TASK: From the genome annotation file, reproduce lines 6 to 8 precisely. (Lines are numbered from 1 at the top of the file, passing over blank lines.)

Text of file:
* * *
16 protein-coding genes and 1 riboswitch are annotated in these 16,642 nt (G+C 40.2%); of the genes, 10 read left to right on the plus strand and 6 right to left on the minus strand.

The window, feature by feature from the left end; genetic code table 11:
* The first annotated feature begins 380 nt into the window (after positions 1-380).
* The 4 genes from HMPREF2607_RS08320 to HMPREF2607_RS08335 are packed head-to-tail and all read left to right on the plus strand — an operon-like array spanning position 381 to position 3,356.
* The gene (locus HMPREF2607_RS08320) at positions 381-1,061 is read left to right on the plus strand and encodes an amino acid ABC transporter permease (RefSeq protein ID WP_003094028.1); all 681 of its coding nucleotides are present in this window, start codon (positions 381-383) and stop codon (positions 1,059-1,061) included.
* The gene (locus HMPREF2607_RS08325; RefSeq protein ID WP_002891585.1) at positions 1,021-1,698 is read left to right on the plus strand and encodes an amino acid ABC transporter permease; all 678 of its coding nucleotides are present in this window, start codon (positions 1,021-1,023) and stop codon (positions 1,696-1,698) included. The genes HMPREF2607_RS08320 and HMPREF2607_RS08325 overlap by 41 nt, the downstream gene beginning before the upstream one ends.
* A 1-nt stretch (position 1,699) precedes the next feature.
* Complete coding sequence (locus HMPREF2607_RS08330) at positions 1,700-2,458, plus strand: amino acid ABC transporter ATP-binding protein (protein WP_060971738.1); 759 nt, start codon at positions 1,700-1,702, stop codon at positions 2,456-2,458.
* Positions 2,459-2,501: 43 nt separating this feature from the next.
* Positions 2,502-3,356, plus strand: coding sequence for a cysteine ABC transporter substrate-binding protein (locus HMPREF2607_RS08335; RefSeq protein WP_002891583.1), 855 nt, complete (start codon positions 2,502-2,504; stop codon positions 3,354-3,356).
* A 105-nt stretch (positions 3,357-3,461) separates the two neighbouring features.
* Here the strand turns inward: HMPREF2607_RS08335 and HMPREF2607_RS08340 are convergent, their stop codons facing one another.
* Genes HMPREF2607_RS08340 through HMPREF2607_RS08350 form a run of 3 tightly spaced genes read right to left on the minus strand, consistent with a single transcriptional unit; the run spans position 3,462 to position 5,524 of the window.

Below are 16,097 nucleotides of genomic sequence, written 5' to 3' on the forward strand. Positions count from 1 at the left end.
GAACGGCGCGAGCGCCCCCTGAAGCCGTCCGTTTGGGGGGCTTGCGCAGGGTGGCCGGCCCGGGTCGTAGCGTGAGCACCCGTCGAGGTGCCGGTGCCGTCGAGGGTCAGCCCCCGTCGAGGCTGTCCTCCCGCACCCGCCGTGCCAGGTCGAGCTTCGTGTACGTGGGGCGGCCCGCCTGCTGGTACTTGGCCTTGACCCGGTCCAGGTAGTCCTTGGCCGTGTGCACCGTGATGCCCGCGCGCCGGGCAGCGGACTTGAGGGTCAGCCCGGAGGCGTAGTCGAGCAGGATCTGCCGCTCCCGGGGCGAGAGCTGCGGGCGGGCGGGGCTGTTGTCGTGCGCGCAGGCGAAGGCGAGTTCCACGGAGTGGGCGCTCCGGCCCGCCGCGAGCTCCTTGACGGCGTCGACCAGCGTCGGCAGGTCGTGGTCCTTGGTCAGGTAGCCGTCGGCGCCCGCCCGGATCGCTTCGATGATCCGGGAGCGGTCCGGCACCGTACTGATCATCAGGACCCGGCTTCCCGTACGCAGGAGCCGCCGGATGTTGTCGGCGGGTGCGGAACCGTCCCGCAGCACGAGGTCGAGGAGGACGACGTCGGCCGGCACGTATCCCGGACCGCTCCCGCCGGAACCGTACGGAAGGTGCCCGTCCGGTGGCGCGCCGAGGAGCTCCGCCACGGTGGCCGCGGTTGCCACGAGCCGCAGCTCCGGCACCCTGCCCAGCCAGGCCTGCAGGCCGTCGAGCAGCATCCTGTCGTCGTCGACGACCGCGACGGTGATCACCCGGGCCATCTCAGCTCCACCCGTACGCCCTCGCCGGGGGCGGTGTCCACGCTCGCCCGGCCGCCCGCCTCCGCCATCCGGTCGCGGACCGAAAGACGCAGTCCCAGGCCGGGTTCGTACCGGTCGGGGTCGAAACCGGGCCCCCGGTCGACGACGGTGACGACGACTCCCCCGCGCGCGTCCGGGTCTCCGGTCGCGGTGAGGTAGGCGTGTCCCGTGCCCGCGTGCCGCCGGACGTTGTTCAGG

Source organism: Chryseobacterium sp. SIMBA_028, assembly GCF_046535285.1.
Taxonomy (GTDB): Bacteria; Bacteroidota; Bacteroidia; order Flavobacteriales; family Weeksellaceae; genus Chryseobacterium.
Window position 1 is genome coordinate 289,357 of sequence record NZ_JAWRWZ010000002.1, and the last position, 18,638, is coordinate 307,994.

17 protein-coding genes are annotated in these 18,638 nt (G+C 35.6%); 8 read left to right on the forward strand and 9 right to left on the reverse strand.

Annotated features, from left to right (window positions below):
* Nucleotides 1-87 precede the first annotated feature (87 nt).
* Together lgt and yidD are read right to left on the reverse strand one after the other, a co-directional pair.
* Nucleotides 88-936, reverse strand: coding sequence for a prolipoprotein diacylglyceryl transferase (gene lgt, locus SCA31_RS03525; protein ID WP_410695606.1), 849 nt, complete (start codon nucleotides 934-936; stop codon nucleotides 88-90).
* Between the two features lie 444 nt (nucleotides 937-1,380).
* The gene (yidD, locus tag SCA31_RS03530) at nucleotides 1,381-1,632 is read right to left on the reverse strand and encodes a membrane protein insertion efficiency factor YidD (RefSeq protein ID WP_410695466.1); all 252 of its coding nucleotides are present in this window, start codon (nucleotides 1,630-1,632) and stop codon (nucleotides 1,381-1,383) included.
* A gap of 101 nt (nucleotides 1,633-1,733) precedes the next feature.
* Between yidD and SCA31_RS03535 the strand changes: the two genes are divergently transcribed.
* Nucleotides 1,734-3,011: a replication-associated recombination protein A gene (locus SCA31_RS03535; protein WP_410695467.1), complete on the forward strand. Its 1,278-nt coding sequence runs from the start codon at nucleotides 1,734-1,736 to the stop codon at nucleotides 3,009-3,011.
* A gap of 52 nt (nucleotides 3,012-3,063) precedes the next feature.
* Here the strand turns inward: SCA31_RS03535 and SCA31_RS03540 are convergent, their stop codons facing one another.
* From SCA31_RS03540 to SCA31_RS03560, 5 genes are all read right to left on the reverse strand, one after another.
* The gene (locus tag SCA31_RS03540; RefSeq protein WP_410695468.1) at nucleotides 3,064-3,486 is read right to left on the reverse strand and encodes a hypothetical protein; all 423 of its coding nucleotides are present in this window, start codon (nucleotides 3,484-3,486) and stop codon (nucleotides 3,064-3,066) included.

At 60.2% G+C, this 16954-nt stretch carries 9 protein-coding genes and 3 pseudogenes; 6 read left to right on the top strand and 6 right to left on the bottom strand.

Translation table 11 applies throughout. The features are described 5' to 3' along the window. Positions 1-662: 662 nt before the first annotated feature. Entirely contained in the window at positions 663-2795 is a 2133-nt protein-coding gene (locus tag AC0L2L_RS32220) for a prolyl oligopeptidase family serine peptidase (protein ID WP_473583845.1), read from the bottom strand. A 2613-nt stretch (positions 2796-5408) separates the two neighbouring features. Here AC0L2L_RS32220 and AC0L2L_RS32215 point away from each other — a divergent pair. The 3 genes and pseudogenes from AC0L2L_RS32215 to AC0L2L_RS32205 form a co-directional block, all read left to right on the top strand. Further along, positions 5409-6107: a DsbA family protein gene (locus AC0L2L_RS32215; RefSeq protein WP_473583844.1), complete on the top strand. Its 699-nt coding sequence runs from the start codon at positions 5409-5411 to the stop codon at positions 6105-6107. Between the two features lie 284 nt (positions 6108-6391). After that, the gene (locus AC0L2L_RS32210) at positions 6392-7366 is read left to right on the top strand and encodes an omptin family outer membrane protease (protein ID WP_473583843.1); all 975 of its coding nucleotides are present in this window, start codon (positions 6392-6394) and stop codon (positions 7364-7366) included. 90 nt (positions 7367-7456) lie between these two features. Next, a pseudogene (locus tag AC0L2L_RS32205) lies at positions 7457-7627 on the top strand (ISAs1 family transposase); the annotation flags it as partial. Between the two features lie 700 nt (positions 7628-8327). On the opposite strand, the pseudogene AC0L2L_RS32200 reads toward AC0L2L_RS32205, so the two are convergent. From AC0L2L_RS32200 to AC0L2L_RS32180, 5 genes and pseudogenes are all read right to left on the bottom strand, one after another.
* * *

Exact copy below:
* The gene (locus HMPREF2607_RS08325; RefSeq protein ID WP_002891585.1) at positions 1,021-1,698 is read left to right on the plus strand and encodes an amino acid ABC transporter permease; all 678 of its coding nucleotides are present in this window, start codon (positions 1,021-1,023) and stop codon (positions 1,696-1,698) included. The genes HMPREF2607_RS08320 and HMPREF2607_RS08325 overlap by 41 nt, the downstream gene beginning before the upstream one ends.
* A 1-nt stretch (position 1,699) precedes the next feature.
* Complete coding sequence (locus HMPREF2607_RS08330) at positions 1,700-2,458, plus strand: amino acid ABC transporter ATP-binding protein (protein WP_060971738.1); 759 nt, start codon at positions 1,700-1,702, stop codon at positions 2,456-2,458.